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  • Author or Editor: David A. Martínez x
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Objective—To develop a quantitative method of interpreting tibial scintigrams of Thoroughbred racehorses with tibial stress fractures that may facilitate diagnosis of fractures and to provide prognostic information regarding future performance of affected horses.

Animals—35 Thoroughbred racehorses.

Procedures—Static bone-phase scintigrams of tibial stress fractures were quantitatively analyzed by use of ratios of the mean radionuclide counts per pixel in a region of interest (ROI) drawn around the area of increased uptake of radiopharmaceutical to mean counts per pixel in a second ROI drawn around an apparently normal area of the tibial diaphysis. In horses with unilateral fractures, ratios for the contralateral tibia were determined by use of 2 ROIs drawn at the same positions as the ROIs in the fractured tibia. Ratios were compared between fractured versus apparently normal tibias, between horses that returned to racing versus those that did not, and among horses with various grades of lameness. The association between ratios for fractured tibias and intervals between diagnosis and return to racing was also assessed.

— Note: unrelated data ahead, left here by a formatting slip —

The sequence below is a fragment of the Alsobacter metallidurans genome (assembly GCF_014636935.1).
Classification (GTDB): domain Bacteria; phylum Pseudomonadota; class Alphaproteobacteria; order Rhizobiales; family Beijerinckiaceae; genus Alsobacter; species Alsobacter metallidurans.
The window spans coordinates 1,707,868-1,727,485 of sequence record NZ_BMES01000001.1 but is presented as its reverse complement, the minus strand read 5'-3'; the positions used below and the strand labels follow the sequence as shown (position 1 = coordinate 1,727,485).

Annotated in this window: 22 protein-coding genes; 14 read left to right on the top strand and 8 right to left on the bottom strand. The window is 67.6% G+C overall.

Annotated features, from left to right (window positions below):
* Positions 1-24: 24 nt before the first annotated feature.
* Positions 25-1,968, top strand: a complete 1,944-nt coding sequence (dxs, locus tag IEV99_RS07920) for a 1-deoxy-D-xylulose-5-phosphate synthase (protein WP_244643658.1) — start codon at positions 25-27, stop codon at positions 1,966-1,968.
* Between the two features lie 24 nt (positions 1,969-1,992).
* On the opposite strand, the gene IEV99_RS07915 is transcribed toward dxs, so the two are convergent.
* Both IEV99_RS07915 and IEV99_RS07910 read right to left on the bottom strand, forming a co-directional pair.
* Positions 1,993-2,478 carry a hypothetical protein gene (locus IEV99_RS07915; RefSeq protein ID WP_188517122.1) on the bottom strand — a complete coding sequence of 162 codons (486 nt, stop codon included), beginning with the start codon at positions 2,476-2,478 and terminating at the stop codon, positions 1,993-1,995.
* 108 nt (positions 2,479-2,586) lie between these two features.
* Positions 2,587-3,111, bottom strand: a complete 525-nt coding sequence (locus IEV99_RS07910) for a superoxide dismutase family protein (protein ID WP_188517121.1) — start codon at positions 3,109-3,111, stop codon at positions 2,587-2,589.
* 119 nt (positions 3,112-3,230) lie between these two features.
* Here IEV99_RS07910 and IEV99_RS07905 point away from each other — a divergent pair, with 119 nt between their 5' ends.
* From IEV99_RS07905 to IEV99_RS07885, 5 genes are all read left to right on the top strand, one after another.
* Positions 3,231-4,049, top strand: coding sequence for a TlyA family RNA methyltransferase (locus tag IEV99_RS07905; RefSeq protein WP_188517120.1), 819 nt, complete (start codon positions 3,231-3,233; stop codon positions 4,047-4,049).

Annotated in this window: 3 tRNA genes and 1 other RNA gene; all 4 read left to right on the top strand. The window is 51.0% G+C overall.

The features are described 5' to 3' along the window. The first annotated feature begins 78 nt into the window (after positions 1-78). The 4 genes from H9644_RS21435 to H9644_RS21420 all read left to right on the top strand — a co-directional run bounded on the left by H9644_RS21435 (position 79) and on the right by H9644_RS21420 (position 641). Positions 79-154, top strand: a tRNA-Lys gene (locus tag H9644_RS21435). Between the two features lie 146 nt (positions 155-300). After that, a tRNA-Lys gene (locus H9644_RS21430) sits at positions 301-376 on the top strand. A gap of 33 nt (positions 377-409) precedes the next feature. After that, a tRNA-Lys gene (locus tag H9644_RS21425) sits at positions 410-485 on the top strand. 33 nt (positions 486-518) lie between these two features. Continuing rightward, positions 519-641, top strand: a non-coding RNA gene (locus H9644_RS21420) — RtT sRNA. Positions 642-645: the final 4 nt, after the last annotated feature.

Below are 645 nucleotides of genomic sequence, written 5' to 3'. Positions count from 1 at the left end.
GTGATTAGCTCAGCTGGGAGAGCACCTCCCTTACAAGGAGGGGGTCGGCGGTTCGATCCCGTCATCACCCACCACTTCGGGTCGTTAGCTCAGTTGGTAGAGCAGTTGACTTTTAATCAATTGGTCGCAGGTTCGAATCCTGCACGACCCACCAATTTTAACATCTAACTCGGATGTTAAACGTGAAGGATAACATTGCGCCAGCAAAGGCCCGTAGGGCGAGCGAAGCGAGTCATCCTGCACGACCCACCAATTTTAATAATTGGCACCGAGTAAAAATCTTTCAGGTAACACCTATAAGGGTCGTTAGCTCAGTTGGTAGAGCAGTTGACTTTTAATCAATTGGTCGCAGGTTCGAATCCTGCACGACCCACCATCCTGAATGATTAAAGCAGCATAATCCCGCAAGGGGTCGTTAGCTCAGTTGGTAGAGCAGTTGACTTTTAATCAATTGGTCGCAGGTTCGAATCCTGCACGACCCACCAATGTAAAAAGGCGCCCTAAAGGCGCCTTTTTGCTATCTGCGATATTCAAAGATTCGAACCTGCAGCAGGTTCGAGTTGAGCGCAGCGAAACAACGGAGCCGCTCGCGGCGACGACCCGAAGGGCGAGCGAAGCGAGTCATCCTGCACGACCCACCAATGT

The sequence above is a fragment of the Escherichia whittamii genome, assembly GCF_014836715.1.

Results—Mean ratio of ROIs in apparently normal tibias was 1.35 (95% confidence interval [CI], 1.21 to 1.50); that in tibias with stress fractures was 3.55 (95% CI, 2.50 to 4.60). These ratios were significantly different. None of the associations between ratios for fractured tibias and grades of lameness or performance outcomes were significant.

Conclusions and Clinical Relevance—Tibial stress fracture scintigrams can be quantitatively analyzed. A prospective study with a controlled rehabilitation period is necessary to evaluate the possible applications of this method.

Full access
in American Journal of Veterinary Research



To determine the acute anti-inflammatory effects of topically applied emu oil.


96 male CD-1 mice assigned randomly to 4 groups, each comprising 24 mice.